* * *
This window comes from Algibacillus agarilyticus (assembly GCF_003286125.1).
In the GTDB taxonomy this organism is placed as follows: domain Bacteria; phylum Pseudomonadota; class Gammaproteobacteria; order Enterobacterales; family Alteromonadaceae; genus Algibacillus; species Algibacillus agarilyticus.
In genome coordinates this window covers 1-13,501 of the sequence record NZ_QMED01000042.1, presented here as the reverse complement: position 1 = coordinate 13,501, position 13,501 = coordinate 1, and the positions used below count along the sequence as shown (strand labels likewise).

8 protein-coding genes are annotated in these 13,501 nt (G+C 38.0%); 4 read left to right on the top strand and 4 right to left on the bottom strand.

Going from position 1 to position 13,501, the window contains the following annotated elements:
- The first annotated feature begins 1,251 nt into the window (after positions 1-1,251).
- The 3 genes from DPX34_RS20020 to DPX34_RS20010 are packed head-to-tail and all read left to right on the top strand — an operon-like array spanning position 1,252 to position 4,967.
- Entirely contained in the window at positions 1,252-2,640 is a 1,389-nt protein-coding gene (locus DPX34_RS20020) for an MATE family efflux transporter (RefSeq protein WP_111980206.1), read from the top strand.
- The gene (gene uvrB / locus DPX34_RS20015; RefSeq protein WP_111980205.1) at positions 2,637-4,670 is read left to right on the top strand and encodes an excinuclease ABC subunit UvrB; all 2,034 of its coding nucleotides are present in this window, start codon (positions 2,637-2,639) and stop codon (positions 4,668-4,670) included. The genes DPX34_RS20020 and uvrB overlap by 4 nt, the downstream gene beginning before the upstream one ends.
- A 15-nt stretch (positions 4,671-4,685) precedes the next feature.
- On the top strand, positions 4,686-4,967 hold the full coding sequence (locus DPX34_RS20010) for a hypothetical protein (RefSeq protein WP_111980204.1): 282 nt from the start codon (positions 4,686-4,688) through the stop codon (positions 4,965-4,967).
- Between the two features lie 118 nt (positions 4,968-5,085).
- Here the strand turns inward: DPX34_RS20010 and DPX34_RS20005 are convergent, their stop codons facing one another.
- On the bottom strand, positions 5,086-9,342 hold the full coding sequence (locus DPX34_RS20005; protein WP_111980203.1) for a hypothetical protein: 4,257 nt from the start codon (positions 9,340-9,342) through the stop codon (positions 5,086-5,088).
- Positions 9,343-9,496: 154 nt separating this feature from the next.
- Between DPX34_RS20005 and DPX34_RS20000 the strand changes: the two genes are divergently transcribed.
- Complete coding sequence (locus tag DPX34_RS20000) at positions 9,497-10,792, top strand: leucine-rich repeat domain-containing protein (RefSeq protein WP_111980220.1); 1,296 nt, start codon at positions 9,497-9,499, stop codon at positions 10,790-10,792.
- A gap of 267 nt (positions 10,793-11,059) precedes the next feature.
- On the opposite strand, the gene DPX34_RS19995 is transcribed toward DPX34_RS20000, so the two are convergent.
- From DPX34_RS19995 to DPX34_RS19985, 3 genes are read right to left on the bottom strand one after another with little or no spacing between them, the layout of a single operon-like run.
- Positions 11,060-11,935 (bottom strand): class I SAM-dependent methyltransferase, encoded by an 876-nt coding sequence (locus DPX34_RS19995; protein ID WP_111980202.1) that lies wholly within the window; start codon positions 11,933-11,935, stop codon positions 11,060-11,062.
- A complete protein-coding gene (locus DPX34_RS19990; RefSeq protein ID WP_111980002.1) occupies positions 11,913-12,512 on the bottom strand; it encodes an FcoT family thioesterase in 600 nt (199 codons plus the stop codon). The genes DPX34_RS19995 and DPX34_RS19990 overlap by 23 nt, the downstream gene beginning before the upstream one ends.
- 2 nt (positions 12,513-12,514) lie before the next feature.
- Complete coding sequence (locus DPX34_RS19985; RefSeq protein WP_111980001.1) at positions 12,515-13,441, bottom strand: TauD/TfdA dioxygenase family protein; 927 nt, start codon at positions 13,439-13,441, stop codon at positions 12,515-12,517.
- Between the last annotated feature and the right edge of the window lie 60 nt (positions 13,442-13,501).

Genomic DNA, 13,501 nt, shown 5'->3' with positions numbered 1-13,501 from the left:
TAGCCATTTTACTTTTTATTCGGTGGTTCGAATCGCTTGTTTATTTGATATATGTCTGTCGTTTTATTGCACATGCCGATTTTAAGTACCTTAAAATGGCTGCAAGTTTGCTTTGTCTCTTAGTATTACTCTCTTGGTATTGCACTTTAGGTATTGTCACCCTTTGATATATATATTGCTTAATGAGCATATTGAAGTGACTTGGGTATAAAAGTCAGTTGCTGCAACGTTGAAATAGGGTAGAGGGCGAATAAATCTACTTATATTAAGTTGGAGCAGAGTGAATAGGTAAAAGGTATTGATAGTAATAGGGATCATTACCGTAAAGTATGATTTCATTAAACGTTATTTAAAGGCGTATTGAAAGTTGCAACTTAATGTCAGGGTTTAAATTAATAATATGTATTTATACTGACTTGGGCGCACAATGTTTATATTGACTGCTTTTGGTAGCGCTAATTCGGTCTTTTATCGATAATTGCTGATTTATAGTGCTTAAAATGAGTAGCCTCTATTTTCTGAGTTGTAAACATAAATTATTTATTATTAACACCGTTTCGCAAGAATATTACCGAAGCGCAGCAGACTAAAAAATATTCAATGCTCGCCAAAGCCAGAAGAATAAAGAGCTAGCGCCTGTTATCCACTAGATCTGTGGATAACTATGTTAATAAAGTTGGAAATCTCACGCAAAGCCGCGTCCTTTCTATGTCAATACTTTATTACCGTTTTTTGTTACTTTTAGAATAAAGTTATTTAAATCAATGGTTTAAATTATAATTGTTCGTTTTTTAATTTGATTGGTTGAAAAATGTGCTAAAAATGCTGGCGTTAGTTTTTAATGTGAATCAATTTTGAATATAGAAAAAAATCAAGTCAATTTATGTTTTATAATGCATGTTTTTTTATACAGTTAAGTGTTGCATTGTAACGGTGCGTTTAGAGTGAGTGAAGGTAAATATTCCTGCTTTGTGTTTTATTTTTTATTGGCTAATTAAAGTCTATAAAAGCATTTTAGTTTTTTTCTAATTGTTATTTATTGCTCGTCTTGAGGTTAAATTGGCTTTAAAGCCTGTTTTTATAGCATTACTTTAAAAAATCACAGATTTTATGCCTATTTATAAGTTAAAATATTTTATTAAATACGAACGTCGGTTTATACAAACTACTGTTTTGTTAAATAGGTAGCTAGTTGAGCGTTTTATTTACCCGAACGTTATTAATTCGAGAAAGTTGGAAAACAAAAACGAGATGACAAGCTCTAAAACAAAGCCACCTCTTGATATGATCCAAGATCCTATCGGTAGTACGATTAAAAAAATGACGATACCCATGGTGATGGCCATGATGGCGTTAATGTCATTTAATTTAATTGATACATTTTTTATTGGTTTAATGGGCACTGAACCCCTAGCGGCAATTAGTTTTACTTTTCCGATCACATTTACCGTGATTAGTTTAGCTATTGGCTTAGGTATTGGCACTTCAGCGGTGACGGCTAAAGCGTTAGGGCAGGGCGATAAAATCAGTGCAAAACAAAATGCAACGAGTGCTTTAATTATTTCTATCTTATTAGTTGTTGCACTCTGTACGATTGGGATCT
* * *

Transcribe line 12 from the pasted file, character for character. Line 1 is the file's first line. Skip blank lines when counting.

- Between the two features lie 118 nt (positions 4,968-5,085).